Artist in Profile: Maurice Fitzgerald

MFirzgerald - Dublin New York hybrid

You may not realise it but you probably know Maurice Fitzgerald’s work by sight. If you’ve had friends or relations visit from abroad, and they’ve played the tourist around town, they may well have returned to their homes with a souvenir postcard bearing his artwork.

Maurice is the founding artist and general manager of the Maurice Fitzgerald Gallery, located in the George’s Street Arcade on South Great George’s Street. The Gallery showcases his own artwork and also the work of the Ukrainian artist Ludmilla Karol.

The form is appropriate to the setting, modelled as a market-type stall rather than an enclosed presentation space.

Maurice is a unique artist in his own right. He is a self-taught draughtsman (scale drawings) who decided to become a full-time artist in 2002, following on from years spent as a renovator and restorer of old houses. He also spent years in the sign-painting business, prefiguring his current occupation on the arty side of things.
He started drawing after a tumultuous time in his personal life. “My youngest son had a brain haemorrhage in 2002, and then there was an accident. A truck came off the road and ploughed through my mother’s house. She was in the USA at the time or she might have been killed. I always had creative ambitions. I thought I would eventually write a book or a novel but my sister beat me to it.” Maurice’s sister Lorna Byrne is the author of mystical bestseller Angels in my Hair.

“So on September 17th of that year, it all got a bit too emotional for me and for some reason I sat down to draw, really for the first time in my life. Now I feel like I have to draw. I can’t not do it.”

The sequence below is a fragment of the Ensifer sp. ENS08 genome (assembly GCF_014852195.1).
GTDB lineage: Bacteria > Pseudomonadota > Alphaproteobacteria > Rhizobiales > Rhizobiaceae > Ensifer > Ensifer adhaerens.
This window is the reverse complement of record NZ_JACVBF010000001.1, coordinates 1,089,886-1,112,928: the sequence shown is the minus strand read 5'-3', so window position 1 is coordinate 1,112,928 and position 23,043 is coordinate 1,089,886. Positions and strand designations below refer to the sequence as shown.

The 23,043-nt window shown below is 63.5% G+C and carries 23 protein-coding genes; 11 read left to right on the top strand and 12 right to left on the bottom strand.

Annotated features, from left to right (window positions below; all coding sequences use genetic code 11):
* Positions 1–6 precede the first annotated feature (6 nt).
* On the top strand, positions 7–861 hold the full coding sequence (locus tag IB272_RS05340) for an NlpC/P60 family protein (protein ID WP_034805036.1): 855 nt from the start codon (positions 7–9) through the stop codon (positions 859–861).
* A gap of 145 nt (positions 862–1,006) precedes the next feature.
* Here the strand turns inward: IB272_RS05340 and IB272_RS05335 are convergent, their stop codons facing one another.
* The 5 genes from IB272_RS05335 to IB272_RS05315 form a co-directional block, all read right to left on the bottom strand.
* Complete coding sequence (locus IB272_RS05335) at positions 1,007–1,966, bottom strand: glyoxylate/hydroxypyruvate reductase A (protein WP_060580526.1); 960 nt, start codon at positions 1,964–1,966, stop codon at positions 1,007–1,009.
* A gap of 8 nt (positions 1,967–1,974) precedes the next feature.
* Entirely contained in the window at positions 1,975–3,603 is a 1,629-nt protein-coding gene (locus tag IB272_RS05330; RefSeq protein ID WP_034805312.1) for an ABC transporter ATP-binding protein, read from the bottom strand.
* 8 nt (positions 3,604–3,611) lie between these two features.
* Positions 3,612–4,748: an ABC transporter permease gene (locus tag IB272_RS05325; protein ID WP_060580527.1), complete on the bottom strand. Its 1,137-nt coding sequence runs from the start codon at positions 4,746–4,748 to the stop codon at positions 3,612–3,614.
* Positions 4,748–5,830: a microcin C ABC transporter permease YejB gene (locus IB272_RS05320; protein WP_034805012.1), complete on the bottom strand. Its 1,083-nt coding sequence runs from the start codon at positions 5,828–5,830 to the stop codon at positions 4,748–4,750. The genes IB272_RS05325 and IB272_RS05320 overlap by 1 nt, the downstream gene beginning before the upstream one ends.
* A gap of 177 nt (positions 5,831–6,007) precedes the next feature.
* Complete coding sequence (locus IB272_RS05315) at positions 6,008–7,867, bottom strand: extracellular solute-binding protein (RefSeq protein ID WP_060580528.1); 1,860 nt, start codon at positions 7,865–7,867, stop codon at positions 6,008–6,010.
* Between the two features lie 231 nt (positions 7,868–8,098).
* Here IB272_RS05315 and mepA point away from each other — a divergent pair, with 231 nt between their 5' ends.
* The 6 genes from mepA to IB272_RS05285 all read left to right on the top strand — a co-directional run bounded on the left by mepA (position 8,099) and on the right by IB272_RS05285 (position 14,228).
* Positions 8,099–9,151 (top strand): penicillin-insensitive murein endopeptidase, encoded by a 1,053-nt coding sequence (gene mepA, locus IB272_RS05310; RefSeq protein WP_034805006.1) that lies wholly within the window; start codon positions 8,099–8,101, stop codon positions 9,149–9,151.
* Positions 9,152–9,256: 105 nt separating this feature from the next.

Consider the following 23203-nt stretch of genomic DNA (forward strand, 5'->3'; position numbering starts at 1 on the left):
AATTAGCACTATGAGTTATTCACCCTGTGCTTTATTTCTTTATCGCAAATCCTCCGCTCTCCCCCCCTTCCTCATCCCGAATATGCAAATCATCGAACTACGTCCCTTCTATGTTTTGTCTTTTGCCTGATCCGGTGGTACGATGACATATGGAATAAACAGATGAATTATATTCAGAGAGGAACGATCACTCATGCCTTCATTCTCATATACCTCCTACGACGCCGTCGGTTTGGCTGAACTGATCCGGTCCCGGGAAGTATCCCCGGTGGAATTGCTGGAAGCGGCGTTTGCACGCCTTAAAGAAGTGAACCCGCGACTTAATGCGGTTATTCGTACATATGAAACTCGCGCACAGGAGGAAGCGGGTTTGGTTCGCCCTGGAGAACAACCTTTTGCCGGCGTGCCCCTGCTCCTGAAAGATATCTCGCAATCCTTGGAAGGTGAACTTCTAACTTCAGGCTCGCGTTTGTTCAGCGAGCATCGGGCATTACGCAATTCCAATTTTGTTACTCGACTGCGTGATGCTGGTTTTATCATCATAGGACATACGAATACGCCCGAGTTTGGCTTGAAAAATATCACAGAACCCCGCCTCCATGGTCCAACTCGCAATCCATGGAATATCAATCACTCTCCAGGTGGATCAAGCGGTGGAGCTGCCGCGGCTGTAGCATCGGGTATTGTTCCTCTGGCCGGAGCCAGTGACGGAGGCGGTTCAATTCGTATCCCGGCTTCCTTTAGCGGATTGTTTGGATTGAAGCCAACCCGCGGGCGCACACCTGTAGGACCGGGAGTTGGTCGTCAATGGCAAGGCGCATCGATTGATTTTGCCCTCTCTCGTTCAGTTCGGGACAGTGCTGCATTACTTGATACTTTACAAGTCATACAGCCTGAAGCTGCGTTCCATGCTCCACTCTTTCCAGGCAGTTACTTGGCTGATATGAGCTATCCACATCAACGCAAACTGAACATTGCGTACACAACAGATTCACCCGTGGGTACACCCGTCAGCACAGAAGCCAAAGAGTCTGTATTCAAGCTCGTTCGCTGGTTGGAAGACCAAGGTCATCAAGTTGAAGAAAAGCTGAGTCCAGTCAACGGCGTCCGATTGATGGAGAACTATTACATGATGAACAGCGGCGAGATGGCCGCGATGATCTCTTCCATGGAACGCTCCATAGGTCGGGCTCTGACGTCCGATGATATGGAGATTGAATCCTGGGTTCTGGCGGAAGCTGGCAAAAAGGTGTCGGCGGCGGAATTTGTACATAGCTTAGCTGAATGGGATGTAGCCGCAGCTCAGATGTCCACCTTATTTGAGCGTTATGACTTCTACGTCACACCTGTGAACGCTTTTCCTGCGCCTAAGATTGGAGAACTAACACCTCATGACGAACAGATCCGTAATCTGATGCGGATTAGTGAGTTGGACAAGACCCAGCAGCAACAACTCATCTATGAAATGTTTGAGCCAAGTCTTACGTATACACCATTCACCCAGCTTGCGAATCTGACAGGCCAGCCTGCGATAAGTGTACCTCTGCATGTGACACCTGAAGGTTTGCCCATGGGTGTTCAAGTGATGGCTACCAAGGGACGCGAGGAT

This spontaneous emergence of talent took a specific form which further marked Maurice out from the crowd. He has a totally unique ambidextrous drawing style. He very lightly holds his pen in his right hand, with index, second, third finger and thumb, and steers the drawing action partly with the aid of his left hand. When he works live at the Gallery, there is a certain stop-and-stare factor among the viewing public. You might say his drawing method draws them in.

“The Gallery has been up and running for about six years now. I’m perfectly happy with it as it is and have no plans to move or expand it,” he explained.

There’ll often be someone on site, working on a picture or happy to discuss a given artwork. “I’m often there on a weekday and we’re open seven days a week, so people should feel free to drop by. You might find me working on a landscape. I do these for pleasure between commissions.”

By Ruairi Conneely